Moisture in engine

I have a 2001 BMW 325i. A few weeks ago I noticed creamy sludge under my oil cap. My first thought was a head gasket, but it’s not overheating and the heat works great in the car. I’m not blowing white smoke when the car is warm. Im also not losing a noticeable amount of oil or coolant. The weather has been cold with snow and rain lately. I cleaned everything off, even under the valve cover and after a 20 min drive I stopped and looked at the cap again. I noticed water droplets on the bottom of the cap. There is no noticeable sludge on the dipstick when I check that. I’m looking for any advice or ideas to diegnose this car without spending a fortune.

The creamy stuff you noticed is moisture getting into the oil. Be certain that the pcv valve is working correctly. As cheap as a pcv valve is, I think I would just change it. Also, make sure the hoses leading from this valve are open.
I’ve also noticed that some brands of oil are worse about the creamy stuff forming around the cap.

What’s the average mileage you drive the vehicle each day?


Very short distances. I live on base. An average day maybe 3-4 miles.

I think your problem is the short distances you are driving. Take the car out for a longer drive on weekends.

I will try that. I figured a 20 min drive would give it enough time to heat up and burn off the water but there were still droplets on the cap after that. Maybe not long enough?

That’s your problem.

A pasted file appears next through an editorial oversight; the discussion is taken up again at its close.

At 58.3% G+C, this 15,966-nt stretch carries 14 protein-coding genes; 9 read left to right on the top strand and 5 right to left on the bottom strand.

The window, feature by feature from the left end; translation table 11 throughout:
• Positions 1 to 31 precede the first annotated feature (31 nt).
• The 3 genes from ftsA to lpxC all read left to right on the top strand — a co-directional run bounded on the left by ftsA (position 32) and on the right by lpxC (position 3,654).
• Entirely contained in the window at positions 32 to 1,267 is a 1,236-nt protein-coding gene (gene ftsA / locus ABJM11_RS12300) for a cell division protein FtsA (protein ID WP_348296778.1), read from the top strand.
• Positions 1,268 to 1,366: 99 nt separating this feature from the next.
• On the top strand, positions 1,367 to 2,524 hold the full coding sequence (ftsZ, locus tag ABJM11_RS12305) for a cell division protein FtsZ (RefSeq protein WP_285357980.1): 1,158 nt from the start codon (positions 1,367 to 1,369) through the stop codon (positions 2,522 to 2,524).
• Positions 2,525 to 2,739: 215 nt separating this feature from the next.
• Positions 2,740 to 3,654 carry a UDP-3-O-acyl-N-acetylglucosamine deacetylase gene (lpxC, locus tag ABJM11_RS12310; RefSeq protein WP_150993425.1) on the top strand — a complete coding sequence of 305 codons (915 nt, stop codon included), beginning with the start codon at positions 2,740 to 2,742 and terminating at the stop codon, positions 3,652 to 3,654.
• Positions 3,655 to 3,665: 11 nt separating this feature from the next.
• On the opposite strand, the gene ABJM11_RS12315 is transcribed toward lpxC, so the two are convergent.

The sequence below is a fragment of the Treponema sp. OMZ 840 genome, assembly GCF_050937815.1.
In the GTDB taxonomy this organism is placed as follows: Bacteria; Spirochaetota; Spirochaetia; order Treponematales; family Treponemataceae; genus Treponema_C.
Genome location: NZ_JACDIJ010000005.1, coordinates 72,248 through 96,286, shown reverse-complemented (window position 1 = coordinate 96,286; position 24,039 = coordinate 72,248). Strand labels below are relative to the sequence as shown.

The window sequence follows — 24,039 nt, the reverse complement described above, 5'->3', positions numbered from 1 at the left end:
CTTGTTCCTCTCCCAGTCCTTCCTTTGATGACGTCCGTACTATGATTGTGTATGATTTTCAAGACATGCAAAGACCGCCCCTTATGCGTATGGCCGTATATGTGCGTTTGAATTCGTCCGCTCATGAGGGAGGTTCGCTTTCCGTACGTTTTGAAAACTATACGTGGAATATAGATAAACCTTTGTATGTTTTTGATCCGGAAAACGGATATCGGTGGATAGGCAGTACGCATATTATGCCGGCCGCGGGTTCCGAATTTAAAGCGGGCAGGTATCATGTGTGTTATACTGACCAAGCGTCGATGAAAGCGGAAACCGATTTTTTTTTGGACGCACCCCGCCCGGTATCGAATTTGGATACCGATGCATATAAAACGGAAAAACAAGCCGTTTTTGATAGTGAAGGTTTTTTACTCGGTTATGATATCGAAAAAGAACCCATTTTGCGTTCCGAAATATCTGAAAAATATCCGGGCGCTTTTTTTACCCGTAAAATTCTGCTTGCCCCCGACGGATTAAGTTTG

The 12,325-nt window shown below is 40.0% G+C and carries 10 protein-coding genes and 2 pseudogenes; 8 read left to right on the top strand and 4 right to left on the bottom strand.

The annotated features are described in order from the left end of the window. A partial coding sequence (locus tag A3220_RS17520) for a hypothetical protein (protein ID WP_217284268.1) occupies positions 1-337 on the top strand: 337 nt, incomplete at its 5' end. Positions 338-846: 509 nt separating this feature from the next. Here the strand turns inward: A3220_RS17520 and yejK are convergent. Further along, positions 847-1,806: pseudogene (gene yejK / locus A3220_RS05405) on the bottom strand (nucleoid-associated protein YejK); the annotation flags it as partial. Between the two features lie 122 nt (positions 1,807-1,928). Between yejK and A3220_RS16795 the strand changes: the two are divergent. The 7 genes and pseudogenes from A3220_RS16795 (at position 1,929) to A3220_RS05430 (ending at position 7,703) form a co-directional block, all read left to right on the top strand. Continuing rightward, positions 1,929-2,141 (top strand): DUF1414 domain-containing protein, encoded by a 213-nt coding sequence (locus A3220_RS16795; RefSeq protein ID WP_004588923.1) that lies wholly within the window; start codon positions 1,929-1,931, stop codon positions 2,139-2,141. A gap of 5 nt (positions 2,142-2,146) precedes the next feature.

Short driving distances doesn’t allow the engine to get hot enough to where it can drive off the moisture produced from the combustion process. This moisture begins to collect in the oil and you see this sludge.

So you have two a choices. Either drive the vehicle on longer trips to drive the moisture out of the crankcase, or change the oil more frequently.


Tester is right. I’ve had this problem on my truck that had an 8 mile drive to work. A new PCV valve and a few longer drives a week took care of it.

Right guys! This type of driving, especially with the long BMW oil drain intervals, gives rise to rapid sludge buildup. I would install a block heater and have it on 1 hour before starting up the car. I would also change oil and filter twice as often as BMW recommends.

A long drive on the weekends is also great for driving out the 'cobwebs".

Also, as soon as the oil gets hot enough to start to cook off the water (as steam), the hot steam will rise and condense on anything cooler–such as the inside of the valve cover and the oil cap. As others have mentioned, you need to get the motor good and hot regularly, especially in winter–this will go a long way to keeping the inside of the engine clean.

Take it for a good long drive once per week as others have suggested and check the PCV valve. You might want to change the oil soon too and keep an eye out for moisture. You are never getting this engine hot enough to really burn off the water that accumulates as a byproduct of combustion.

If most of your driving is such short distances, follow the “severe duty” guidelines for maintenance in the manual.

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Thank you all. This is very helpful. I’ll give it a shot.

I just bought a 2001 Ford f-150. It has the same symptoms. Am trying a new PCV valve and a gasoline additive HEET. Bought in February; it 200.2K miles on it.

Duly noted!